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  • Writer's pictureWill Dempsey

3 Ways to Heal Childhood Trauma

No matter how old we are, our childhood traumas stay with us. Many of us, especially those in the LGBTQ+ community, have had to deal with rejection, trauma, neglect, and other forms of abuse. We may try to bury those memories or dismiss the pain, but they’re still there and impact our lives in ways we don’t always recognize. 


Many of our unhealthy patterns are linked to self-defense mechanisms developed in childhood — and those self-defense mechanisms are a redirect response to how we were hurt.


It is possible to heal those wounds, however. In today’s post, we’ll explore three ways to do just that.


1. Self-Love


This one isn’t complicated, but it’s hard to implement. When a child experiences neglect, abandonment, abuse, or rejection, it often leaves them feeling broken and unworthy of love. The people and places that should have been safe were anything but. One of the key ways to start healing your childhood trauma is to start loving yourself.

What does that mean?


Acknowledging your limitations


Silhouette Photo Of Man

Those of us who experienced childhood trauma often end up holding ourselves to unreasonably high standards. There’s a strain of perfectionism and all-or-nothing thinking that runs through us. For some, that’s because we learned that the quickest way to avoid conflict or receive love was to perform at a high level in school or proactively defuse big tempers by tending to chores around the house.


One form of self-love is acknowledging, accepting, and owning your limitations. Those limitations don’t mean you’re broken or unworthy of love — they’re a recognition of your humanity. Your worth is innate, not tied to achievement.


Practicing self-care


Another common issue faced by those who experienced childhood trauma is difficulty practicing self-care. Self-care includes putting effort into maintaining a healthy diet and exercise routine, but it also means more than that. It means surrounding yourself with genuine and loving friends rather than people who reinforce negative beliefs you might have about yourself.

  • Healthy routines

  • Avoid overcommitment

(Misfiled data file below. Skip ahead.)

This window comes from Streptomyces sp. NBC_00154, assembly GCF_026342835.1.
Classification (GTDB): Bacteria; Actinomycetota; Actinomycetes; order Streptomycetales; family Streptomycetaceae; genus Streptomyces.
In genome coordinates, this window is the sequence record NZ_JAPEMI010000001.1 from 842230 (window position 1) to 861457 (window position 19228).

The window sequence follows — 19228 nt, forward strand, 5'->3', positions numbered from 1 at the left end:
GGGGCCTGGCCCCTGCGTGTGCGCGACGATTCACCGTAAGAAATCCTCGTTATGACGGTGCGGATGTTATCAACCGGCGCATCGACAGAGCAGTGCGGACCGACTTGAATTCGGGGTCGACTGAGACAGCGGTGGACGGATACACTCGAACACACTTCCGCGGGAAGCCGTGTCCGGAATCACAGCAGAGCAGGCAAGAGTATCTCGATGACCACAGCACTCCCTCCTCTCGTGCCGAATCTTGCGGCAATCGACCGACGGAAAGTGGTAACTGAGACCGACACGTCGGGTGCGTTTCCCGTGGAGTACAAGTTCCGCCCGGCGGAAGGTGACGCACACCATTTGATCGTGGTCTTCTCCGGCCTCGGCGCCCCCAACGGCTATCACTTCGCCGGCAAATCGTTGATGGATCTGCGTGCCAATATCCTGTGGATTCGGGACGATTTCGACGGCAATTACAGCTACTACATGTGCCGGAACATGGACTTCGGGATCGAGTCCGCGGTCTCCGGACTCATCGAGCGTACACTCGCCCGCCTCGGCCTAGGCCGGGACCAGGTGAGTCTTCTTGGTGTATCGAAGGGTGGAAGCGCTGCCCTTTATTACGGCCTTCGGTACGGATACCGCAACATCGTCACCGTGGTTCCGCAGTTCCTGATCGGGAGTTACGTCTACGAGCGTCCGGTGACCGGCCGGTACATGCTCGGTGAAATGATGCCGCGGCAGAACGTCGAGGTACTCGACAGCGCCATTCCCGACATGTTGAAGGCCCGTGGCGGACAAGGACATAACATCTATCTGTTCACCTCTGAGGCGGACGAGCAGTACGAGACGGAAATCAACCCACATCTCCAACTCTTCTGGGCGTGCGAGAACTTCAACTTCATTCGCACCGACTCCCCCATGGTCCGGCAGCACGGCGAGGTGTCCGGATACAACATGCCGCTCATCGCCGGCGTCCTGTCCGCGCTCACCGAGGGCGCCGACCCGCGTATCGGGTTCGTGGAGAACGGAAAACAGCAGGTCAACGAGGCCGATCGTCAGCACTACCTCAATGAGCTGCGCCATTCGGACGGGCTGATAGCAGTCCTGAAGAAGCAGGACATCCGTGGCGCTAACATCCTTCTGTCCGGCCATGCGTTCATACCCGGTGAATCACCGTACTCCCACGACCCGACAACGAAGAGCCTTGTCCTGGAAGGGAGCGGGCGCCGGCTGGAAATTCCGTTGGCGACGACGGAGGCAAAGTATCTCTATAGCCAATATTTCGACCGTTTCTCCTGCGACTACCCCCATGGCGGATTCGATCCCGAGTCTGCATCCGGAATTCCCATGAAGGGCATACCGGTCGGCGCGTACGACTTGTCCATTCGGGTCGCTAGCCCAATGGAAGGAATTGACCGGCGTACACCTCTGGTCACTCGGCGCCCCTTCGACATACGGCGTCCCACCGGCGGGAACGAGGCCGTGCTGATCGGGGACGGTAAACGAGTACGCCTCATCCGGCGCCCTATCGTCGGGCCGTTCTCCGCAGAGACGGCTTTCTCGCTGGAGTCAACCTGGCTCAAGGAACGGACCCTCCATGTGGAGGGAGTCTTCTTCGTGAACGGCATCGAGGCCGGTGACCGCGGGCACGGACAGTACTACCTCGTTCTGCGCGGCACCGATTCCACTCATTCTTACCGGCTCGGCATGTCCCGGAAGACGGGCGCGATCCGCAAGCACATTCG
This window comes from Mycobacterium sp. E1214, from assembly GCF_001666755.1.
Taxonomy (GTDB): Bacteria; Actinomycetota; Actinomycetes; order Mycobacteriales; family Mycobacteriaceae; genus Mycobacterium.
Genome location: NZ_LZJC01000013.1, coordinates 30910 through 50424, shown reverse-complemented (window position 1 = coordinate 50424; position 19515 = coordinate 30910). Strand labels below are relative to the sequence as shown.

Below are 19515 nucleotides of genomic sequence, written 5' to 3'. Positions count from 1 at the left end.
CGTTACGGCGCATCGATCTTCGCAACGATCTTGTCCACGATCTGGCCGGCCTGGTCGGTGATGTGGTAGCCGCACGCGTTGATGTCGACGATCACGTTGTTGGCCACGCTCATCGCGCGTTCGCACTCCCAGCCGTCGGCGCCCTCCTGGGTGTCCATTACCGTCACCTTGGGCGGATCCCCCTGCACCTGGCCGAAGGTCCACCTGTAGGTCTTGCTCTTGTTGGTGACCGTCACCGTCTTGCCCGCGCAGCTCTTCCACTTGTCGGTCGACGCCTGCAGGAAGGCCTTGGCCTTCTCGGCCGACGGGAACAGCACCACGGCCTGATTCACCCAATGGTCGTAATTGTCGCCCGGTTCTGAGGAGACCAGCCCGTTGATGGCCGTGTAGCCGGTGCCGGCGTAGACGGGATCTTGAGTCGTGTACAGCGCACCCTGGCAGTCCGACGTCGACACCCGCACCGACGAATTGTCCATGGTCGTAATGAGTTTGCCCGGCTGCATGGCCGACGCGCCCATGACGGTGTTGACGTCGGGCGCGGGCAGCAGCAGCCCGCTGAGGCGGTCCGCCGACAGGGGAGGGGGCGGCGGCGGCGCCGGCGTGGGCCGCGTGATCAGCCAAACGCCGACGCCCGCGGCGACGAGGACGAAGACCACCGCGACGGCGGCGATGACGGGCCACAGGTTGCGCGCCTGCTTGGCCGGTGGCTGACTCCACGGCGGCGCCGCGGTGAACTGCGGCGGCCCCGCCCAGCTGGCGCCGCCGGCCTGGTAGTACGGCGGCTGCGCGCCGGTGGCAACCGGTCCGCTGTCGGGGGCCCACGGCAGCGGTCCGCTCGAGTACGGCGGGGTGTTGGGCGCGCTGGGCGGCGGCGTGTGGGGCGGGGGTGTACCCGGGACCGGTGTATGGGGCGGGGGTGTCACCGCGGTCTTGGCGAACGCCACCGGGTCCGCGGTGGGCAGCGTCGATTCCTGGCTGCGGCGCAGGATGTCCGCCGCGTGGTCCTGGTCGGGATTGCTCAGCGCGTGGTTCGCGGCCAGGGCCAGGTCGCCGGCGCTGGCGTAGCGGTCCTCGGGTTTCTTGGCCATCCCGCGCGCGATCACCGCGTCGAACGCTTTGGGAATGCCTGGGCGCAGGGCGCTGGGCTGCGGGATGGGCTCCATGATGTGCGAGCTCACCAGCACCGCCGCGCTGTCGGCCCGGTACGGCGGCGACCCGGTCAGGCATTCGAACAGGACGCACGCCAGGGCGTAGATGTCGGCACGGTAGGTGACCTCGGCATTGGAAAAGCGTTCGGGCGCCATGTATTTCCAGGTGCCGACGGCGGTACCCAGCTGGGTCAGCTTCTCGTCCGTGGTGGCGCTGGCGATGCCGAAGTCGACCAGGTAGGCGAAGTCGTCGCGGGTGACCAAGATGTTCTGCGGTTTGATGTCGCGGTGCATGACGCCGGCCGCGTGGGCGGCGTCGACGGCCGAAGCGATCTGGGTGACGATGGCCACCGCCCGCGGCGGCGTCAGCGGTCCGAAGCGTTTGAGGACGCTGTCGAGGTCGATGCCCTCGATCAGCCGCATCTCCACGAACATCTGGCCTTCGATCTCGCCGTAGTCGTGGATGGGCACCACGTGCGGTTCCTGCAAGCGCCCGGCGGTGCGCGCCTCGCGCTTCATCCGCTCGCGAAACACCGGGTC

• Seek safe friendships


2. Embrace Your Inner Child


Often, the most tragic result of childhood trauma is how it causes us to bury the best parts of ourselves. We learn to be careful with our words, to manage other people’s emotions and tempers, and to always look for danger, but that comes at a high cost. It might be difficult or scary to indulge in creative outlets, make new friends, or explore new places.


Try imagining your childhood self as a companion; you’re the parent now, and your job is to love that inner child the way you deserve to be loved. Encourage your inner child when they try a new skill or face adversity. Give your inner child the adventures and opportunities you would have loved as a child.


3. Therapy


There are a number of therapeutic approaches to treating childhood trauma. Two of the most effective are EMDR therapy and CBT therapy.



EMDR therapy is geared towards helping people heal the traumatic memories that haunt them, while CBT therapy involves learning to challenge negative thoughts and beliefs about the self. Both forms of therapy are pharmacologically safe and can be done remotely — CBT can also be done as part of a support group.


There’s nothing wrong with needing help to come to terms with childhood trauma. Sometimes we need a guardian and advocate that can help us challenge our memories. A companion to help explore them in a safe place. An ally to accompany us on our journey. In my work with people who experienced childhood trauma, I am mindful of the fact that those wounds run deep. Frequently, healing them often takes time. If you’re interested in learning more about therapeutic options to heal your childhood trauma, reach out and schedule an appointment for trauma therapy today.

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